Low wages fail even from a purely business point of view wherever it is a question of producing goods which require any sort of skilled labour, or the use of expensive machinery which is easily damaged, or in general wherever any great amount of sharp attention or of initiative is required. Here low wages do not pay, and their effect is the opposite of what was intended. For not only is a developed sense of responsibility absolutely indispensable, but in general also an attitude which, at least during working hours, is freed from continual calculations of how the customary wage may be earned with a maximum of comfort and a minimum of exertion. Labour must, on the contrary, be performed as if it were an absolute end in itself, a calling. But such an attitude is by no means a product of nature. It cannot be evoked by low wages or high ones alone, but can only be the product of a long and arduous process of education.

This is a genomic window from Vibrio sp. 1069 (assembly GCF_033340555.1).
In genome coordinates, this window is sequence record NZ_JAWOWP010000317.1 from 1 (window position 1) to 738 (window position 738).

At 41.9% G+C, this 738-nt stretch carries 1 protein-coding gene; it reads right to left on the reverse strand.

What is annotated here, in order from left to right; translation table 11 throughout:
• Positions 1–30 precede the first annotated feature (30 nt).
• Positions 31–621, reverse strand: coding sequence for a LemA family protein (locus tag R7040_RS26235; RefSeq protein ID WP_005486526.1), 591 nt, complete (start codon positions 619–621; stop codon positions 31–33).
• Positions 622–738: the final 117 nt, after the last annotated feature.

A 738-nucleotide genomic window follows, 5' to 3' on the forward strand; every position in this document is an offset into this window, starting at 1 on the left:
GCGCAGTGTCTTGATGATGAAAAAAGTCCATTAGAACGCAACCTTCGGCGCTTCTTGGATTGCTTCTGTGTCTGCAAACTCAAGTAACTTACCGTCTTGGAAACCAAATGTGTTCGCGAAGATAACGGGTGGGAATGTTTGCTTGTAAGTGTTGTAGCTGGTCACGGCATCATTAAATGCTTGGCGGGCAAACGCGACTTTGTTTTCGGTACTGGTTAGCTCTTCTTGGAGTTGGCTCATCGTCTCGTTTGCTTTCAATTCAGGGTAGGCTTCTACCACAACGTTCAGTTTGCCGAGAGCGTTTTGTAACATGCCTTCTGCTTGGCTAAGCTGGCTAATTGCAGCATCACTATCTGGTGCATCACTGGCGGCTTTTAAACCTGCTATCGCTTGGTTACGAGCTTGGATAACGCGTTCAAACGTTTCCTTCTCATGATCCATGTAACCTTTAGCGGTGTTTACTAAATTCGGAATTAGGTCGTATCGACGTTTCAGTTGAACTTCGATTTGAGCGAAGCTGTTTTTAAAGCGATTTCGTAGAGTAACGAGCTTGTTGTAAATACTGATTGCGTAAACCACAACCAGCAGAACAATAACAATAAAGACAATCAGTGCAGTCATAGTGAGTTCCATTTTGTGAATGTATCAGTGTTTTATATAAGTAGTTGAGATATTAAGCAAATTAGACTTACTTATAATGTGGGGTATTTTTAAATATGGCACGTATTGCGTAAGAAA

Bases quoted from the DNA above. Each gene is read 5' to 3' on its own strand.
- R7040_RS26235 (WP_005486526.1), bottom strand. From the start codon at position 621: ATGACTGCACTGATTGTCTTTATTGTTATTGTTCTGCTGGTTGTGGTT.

It is true that the path of human destiny cannot but appal him who surveys a section of it. But he will do well to keep his small personal commentarie to himself, as one does at the sight of the sea or of majestic mountains, unless he knows himself to be called and gifted to give them expression in artistic or prophetic form. In most other cases, the voluminous talk about intuition does nothing but conceal a lack of perspective toward the object, which merits the same judgement as a similar lack of perspective toward men.
1864 - 1920